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Knowledge Center

Agile Hardware Development

How Agile applies to the development of hardware systems


Agile hardware development is an approach whereby frameworks and practices normally associated with agile software are applied in the development of IP, FPGAs, ASICs and/or SoCs.

Agile software practitioners have found that success depends on treating product software development as more than an impersonal, pre-defined, assembly line process where individuals toss code from cubicle to cubicle. A similar assessment could be made within hardware development. On a fundamental level, product development-software and hardware-relies on creative problem solving that cannot be shoehorned into a defined process. Successful products evolve over time and require strong collaboration within a team that is constantly synchronized with customer need; developers must understand the context of their efforts and the business they are a part of.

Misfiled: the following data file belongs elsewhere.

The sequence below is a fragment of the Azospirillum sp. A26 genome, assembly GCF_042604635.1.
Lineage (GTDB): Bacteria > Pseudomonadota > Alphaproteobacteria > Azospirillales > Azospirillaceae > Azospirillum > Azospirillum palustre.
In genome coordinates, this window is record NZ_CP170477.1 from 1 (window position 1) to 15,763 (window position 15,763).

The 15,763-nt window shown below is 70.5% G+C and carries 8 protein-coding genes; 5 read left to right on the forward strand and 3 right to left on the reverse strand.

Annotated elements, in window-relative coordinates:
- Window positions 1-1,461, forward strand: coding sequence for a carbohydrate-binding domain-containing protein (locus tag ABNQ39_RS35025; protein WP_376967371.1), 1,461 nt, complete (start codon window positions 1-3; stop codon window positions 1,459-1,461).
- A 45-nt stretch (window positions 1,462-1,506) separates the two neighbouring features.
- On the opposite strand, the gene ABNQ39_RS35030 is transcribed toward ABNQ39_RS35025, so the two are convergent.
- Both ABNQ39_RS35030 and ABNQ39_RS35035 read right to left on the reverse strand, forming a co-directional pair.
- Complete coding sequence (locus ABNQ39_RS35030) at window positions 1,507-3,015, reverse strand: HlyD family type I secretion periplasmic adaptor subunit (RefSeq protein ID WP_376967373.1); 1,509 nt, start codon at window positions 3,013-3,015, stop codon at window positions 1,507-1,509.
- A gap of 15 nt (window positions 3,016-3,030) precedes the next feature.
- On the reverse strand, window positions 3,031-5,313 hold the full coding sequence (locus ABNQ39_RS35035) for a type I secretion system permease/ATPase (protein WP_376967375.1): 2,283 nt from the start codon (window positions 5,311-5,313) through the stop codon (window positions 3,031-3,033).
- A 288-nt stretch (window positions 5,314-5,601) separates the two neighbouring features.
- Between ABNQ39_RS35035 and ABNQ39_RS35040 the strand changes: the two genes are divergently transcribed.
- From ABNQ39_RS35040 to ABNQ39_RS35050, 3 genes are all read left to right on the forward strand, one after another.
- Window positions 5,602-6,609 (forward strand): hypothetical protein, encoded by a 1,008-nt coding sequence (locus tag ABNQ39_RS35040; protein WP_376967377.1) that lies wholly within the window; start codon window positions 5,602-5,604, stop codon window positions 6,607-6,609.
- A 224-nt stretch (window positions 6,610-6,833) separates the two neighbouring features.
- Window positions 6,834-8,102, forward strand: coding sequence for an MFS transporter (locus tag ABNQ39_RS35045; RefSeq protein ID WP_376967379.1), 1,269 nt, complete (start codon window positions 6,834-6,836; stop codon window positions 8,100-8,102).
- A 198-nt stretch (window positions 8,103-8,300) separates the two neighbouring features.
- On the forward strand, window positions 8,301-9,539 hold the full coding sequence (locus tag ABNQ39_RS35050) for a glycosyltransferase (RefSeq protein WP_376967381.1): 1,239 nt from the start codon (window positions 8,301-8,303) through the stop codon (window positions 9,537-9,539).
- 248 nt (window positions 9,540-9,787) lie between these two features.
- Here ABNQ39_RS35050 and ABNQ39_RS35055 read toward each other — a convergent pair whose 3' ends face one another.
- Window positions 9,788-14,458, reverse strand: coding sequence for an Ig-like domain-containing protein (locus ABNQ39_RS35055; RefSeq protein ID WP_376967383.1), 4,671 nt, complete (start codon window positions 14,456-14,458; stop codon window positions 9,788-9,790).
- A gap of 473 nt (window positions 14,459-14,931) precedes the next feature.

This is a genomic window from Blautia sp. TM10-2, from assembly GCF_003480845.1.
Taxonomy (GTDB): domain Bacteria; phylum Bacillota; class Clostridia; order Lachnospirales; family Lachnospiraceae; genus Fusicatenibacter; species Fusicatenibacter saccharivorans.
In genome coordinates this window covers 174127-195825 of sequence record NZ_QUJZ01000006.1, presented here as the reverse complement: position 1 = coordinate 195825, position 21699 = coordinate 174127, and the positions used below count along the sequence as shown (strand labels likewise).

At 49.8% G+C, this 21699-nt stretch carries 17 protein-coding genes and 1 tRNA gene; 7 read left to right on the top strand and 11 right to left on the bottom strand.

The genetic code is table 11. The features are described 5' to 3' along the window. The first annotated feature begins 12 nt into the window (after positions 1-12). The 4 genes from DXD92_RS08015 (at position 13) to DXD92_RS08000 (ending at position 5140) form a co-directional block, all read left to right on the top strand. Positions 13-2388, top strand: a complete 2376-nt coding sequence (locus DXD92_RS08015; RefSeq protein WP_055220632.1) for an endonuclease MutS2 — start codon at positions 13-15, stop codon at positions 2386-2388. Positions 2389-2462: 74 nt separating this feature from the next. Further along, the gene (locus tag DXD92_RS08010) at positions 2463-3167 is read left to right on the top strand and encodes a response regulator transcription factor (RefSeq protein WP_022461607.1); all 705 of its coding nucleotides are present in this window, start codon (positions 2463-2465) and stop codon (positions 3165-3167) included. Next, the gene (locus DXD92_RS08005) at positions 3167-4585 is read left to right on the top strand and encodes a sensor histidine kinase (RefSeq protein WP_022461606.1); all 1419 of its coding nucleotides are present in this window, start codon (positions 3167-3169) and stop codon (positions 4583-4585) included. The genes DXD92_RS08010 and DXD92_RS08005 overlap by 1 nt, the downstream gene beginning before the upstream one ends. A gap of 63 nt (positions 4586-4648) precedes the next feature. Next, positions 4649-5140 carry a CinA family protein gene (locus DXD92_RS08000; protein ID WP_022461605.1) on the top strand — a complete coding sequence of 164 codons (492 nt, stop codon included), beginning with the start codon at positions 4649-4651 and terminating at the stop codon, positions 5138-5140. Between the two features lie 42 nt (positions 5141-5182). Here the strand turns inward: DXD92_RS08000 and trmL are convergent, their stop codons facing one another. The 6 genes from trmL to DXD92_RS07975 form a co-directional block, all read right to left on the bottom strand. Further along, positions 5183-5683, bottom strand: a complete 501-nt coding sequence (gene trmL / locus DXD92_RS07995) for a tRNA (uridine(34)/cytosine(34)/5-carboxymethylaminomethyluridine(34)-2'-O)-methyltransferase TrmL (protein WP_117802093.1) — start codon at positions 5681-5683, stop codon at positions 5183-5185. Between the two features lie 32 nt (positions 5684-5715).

The agile manifesto was written by software developers to guide others within their field. While there are obvious differences between software development and hardware development, there are also significant similarities. Depending on target technology, similarities begin to significantly outweigh differences between the two fields. In development of hardware IP and FPGA base products where target technology is malleable, practices considered fundamental to agile development may be highly applicable. These practices would include iterative development and continuous deployment among others. Likewise, even in ASIC and SoC development where target technology imposes serious restrictions on flexibility, teams may still find value in using various agile development practices such as iterative development, test-first programming, pair programming and continuous integration.

In short, agile development supplies hardware developers with an entire toolbox of practices that can be used to increase responsiveness, adaptability and product quality regardless of the restrictions imposed by target technology.

Page contents originally provided by Neil Johnson, principal consultant at XtremeEDA